The Russian flagged vessel Mumrinskiy transhipping illegally to the reefer Sinbad, another vessel with a scandalous track record of involvement in the Barents illegal cod fishery. The Sindbad was operating without a flag and under the unregistered name `Marlin'.
The chaining of the Mumrinskiy's propeller to the dock by
Greenpeace activists occurred after the failure of authorities to
blacklist the ship and punish it for ongoing illegal
On June 12th the Mumrinskiy was documented by the Norwegian
Coastguard transhipping illegally to the reefer Sinbad, another
vessel with a scandalous track record of involvement in the Barents
illegal cod fishery.
The Sindbad was operating without a flag and under the
unregistered name `Marlin'. The Sindbad/Marlin was immediately
blacklisted but the Murminskiy escaped unpunished.
"The Mumrinskiy continues to break laws that have been put in
place to manage the world's last remaining relatively healthy cod
stock. It is obvious that it will continue to engage in illegal
activities if allowed to return to sea," said Farah Obaidullah,
Greenpeace Netherlands oceans campaigner.
"In a time of rampant over fishing governments can not continue
to turn a blind eye to documented pirates like the Mumrinskiy. This
ship must be scrapped, and her owners charged with stealing fish
from the Barents Sea."
Greenpeace will hand over the keys of the lock chaining the
Mumrinskiy to the dockside to the Dutch Minister of Fisheries later
today, and is calling on the Dutch government and the international
community to demand the immediate scrapping of the Mumrinskiy.
The Mumrinskiy has a long history of involvement in illegal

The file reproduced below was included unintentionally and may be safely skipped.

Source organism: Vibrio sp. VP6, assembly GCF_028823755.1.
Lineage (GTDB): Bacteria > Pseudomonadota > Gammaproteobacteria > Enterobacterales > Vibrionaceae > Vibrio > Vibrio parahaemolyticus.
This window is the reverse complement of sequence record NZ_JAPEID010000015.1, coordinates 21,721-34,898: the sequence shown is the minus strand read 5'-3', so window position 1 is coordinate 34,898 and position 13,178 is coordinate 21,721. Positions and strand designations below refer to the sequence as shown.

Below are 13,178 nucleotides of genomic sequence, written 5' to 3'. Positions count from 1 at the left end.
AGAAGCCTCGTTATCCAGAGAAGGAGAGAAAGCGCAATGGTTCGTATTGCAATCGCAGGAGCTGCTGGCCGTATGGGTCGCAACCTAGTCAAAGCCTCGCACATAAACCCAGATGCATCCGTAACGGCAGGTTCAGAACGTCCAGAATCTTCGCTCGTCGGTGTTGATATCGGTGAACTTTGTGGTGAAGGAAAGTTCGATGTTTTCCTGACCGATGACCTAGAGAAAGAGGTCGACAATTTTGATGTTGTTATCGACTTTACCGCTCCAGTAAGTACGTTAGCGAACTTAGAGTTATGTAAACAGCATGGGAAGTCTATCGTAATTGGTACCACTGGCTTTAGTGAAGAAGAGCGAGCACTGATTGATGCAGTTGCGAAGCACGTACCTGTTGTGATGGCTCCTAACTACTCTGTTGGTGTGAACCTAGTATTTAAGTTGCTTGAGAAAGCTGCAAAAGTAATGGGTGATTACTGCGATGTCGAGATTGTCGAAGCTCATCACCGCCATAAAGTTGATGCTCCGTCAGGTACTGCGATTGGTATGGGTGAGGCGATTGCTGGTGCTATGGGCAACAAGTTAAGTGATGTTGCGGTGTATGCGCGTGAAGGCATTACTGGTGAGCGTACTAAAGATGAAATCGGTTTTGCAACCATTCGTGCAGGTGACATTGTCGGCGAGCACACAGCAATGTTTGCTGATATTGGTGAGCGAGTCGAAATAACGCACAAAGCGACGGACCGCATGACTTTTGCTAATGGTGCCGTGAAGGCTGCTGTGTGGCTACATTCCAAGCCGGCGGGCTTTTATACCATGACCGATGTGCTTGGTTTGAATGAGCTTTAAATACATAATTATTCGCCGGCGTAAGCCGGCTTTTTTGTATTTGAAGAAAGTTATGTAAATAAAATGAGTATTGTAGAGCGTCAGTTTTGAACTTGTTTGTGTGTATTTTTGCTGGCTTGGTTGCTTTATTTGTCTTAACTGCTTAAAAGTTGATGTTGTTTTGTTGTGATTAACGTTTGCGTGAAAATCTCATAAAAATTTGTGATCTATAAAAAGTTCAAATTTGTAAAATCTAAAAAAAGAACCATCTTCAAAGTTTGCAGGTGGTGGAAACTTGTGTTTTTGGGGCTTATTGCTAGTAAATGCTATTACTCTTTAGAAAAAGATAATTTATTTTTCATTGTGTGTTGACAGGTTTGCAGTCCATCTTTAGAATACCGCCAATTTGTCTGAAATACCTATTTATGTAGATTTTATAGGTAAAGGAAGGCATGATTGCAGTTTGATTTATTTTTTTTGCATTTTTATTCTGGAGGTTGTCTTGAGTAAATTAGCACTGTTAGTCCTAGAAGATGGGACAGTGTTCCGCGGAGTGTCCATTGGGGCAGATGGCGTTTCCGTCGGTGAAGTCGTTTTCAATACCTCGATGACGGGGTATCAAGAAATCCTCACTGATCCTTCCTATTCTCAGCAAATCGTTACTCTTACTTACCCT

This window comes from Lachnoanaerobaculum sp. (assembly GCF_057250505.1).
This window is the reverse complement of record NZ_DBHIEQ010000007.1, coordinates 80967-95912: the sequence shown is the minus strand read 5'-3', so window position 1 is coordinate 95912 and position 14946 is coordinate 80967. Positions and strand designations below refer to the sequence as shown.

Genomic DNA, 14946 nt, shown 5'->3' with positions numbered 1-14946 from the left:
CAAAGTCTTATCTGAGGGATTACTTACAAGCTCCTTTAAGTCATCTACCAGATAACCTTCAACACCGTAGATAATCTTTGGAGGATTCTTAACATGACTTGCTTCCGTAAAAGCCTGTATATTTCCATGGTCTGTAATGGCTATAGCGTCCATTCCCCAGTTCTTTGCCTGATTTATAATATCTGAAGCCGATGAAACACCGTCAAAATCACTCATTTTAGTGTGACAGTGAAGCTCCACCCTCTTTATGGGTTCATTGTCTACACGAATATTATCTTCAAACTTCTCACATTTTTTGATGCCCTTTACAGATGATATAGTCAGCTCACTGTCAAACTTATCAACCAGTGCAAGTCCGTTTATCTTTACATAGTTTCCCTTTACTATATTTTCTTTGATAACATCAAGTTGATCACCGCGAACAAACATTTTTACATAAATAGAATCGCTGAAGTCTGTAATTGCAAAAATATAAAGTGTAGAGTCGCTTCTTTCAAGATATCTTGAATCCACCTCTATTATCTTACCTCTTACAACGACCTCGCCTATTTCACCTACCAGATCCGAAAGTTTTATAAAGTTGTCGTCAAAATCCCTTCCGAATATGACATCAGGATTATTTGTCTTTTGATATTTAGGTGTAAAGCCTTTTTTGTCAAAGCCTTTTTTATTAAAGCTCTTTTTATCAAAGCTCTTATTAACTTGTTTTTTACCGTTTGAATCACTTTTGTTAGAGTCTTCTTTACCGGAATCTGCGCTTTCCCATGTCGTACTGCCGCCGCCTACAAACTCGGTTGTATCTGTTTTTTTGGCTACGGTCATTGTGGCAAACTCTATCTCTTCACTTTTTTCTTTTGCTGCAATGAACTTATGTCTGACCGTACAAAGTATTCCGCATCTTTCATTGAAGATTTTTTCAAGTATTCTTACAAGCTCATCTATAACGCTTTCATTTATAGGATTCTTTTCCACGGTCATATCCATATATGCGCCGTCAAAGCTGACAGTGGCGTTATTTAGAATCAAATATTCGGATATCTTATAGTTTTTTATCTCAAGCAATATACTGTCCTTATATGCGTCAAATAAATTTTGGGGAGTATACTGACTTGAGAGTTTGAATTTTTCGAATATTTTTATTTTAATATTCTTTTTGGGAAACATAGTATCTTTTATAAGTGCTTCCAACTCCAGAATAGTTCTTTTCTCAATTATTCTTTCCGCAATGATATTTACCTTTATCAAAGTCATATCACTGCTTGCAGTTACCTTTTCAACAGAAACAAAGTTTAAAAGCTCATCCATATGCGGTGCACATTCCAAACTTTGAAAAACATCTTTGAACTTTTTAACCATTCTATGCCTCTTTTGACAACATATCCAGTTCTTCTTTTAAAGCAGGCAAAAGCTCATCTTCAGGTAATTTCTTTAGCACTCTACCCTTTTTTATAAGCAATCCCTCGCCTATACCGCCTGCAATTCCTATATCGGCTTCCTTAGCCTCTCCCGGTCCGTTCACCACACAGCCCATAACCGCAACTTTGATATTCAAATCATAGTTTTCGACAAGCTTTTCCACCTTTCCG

operations, including transhipment of Barents cod from illegal
boats, ignoring commands from Norwegian authorities and
misreporting its cargo to hide illegally caught fish.
The Mumrinskiy arrived from the Barents Sea on Saturday to
offload its cargo at Sealane Cold Storage BV, a Dutch freezing
According to the United Nations 74 percent of the worlds
commercial fish stocks are either fully exploited or depleted.
Pirate fishing, also known as illegal, unreported and
unregulated fishing (IUU) is a US$9 billion rogue industry that has
a devastating effect on fish stocks and biodiversity in some of the
most ecologically important areas of the world's oceans such as the
"The reality is that there is simply not enough fish left in the
sea for all the boats out there," said Sari Tolvanen, Greenpeace
International oceans campaigner.
"Governments must work together to establish a global database
of vessels and promptly blacklist those caught operating illegally,
such as the Murminskiy, in order to address pirate fishing and
establish a worldwide network of marine reserves to restore fish
We aren't waiting for governments to create a global 'blacklist'
of fishing vessels that are known to fish illegally.
Check out our own blacklist.
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